How to Document Bad Behavior at Work – Pt. 1

This video details how employees like you should properly document bad behavior at work so you can protect yourself down the road if legal action becomes necessary.

In the video, employment attorney Branigan Robertson talks in depth about when you should take notes, what they will be used for, what you should write down, three strategies that are best for how you should write them down, and he discusses best practices.

This video gives simple guidelines that might dramatically help you preserve key evidence (facts, dates, witnesses, events, and occurrences) that will be important later on. If your boss, manager, or coworker is treating you poorly, this video is an essential watch.

This video is part 1 in a four-part series called “How to Document Bad Behavior at Work.”

This video series is especially important if you feel like your legal issues fall within one of the following categories:

If you would rather watch this video on YouTube, click here.

Be sure to watch the whole video for Branigan’s in deep dive into this important issue. If you prefer, you can read the rest of this blog to get a general overview. But be sure to watch the video for full understanding.

Is the Bad Behavior Unfair, or Unlawful?

Unfortunately, there is a lot of bad behavior that happens in the workspace that’s perfectly legal. For an attorney like Branigan Robertson to pursue a case, he must believe there has been a violation of state or federal law. In California, §12940 of the Fair Employment and Housing Act (FEHA) states that it is a violation of law for an employer to discriminate against an employee based on several characteristics. These include race, religion, gender identity, sexuality, national origin, disability and several other classes. 

Harassment of a protected person rises to a violation of law when the bad behavior is severe or pervasive enough to alter the working environment. If you believe that you are being harassed, the quality of the notes you take can help an attorney to determine if you have a case worth pursuing.

Simplicity is Key

The first thing to keep in mind when documenting bad behavior at work is that you must keep things simple. Remember that you might be presenting your case to a jury of your peers at some point. You don’t want a defense attorney holding up pages and pages of scribbled notes in which you document your bosses’ every little misstep, perceived hypocrisy or office snub. Furthermore, you’ll want to refrain from psychoanalyzing the boss—even if he or she is a narcissistic tyrant. 

Poorly compiled notes have the potential to make you come across to the jury as a whiner, or worse. When taking notes, focus on the significant events, which by their very nature are rare. These are the events you suspect are unlawful and impact your work:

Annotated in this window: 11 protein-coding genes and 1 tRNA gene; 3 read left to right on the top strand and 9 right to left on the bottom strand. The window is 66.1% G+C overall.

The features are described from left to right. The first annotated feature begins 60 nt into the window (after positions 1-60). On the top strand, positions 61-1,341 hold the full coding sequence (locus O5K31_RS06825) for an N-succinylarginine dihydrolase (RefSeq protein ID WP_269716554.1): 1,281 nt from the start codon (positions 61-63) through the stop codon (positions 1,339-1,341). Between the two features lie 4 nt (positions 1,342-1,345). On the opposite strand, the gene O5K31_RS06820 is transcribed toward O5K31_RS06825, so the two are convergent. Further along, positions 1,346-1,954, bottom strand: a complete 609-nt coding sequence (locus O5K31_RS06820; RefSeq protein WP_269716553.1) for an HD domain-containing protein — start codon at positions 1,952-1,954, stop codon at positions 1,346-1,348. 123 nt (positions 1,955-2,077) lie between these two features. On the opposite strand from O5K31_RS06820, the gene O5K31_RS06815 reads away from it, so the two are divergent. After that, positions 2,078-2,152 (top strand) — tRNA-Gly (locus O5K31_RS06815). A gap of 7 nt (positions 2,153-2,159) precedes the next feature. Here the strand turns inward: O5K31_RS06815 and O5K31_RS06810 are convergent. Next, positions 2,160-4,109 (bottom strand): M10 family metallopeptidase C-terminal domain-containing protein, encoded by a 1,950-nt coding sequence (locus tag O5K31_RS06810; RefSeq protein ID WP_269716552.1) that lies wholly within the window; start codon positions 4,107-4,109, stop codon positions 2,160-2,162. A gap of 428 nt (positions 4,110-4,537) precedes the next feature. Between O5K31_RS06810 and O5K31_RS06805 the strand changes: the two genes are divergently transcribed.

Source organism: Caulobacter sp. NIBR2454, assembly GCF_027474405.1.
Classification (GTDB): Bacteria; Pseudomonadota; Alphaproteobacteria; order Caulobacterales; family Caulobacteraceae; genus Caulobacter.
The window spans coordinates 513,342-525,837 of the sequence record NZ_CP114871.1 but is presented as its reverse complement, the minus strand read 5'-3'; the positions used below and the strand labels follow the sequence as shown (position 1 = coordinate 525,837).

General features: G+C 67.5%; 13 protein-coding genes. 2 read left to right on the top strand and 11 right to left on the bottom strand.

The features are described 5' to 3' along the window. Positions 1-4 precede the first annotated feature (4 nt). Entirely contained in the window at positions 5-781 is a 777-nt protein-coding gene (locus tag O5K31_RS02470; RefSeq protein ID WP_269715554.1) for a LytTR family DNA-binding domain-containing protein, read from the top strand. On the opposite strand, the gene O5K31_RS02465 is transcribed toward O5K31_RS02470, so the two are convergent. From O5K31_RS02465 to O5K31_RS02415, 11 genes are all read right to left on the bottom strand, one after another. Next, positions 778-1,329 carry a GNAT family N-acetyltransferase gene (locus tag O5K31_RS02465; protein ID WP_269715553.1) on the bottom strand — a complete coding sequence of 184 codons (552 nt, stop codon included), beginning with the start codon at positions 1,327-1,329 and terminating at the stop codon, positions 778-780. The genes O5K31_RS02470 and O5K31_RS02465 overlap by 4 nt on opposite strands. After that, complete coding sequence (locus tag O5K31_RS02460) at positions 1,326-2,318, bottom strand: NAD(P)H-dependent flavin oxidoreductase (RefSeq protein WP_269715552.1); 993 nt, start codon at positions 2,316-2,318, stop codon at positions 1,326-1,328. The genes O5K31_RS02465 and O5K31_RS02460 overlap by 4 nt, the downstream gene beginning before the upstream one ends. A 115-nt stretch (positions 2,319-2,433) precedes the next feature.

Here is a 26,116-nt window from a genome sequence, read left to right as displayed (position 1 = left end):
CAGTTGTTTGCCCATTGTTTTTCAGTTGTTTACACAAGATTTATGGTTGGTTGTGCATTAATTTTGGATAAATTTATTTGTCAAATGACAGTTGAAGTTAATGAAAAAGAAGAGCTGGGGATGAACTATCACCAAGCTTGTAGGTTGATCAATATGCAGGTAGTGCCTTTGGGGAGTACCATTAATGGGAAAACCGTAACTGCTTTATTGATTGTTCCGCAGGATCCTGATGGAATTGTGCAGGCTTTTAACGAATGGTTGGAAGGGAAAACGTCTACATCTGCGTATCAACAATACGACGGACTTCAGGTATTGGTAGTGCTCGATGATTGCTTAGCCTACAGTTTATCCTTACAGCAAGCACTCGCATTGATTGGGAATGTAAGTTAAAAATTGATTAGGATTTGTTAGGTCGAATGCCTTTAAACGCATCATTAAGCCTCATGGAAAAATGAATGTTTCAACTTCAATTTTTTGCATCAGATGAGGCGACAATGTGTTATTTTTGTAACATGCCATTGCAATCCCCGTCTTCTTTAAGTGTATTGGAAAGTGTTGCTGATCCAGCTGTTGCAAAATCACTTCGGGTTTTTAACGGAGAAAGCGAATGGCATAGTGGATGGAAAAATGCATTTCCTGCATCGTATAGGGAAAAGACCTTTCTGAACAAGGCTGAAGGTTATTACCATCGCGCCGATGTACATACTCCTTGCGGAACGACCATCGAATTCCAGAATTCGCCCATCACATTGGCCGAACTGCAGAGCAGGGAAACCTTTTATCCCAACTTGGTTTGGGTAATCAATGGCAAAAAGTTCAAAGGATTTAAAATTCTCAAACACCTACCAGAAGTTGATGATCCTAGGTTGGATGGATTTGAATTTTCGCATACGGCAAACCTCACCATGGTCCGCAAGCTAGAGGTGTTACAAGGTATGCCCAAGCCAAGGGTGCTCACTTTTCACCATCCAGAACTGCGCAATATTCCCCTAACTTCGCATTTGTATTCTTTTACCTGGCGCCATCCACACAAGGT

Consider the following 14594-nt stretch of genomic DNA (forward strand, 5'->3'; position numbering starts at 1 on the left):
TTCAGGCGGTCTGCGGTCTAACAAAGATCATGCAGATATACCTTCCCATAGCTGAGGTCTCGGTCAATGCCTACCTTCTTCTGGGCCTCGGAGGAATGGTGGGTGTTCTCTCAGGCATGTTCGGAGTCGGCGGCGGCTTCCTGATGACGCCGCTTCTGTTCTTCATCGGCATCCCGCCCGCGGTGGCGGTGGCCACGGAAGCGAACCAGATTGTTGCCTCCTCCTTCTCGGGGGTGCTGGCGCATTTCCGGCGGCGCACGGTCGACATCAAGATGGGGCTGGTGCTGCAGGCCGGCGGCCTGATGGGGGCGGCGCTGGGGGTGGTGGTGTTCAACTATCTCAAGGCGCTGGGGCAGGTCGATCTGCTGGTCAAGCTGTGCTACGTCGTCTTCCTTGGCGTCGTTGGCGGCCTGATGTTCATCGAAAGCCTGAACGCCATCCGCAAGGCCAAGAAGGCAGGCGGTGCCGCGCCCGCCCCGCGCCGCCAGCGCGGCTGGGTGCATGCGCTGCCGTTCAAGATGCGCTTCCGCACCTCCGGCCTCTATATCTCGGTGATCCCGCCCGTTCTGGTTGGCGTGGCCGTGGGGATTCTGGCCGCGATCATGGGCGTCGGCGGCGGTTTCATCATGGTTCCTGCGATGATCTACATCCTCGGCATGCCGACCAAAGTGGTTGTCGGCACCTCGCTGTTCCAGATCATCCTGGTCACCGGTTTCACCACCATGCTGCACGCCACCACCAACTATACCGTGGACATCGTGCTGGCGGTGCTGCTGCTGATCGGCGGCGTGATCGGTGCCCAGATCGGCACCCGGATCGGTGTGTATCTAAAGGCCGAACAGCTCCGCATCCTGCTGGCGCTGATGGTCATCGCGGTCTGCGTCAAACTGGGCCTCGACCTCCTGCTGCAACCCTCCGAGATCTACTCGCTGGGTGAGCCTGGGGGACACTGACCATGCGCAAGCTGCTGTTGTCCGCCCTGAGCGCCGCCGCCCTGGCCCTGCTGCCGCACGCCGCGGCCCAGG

• ­Boss called me to his office, closed the door and rubbed my shoulders.
  • Devon threatened to hit me and used a racial slur.
  • Supervisor Sara made a joke at office lunch that she only promotes white people.

The Five W’s

Once you’ve decided you need to document something at work, keep it to the Five W’s:

  • Who
  • What
  • When
  • Where
  • Witnesses

People who call our office often struggle to remember simple but key details. They’ll begin the call by telling us about the hostile work environment they’re in and all the laws that are being broken. But when asked for the date when the illegal behavior happened, or who was there when it happened, these same callers’ minds’ go blank. If you’re documenting the significant issues, be sure you can answer the five W’s.

Set Up a Free Email Account

If you’re documenting bad behavior at work, you’ll want to have an email account set up where you can email and store your notes. This ensures that the notes have timestamp information that will corroborate your facts. It’s important you don’t store this information in a company email account, or your personal email account. In the former case, your employer probably has software or other ways of monitoring the information you store in a company account. In the latter situation you don’t want to trigger discovery that could result in a a defense lawyer sleuthing through your personal information.

Call an Attorney

If you’ve watched Mr. Robertson’s videos on documenting bad behavior at work and feel that you can relate a little too much to the discussion, it might be time to give our office a call. 

While Mr. Robertson doesn’t generally take on cases while a person is still employed, he will review the facts of your case for free. When Mr. Robertson does take a case, he generally does so on a contingency basis. This means the client doesn’t pay for legal services out of pocket. Attorney’s fees are paid with a portion of proceeds at the conclusion of the case. Give the law office of Branigan Robertson a call to find out if he can help.

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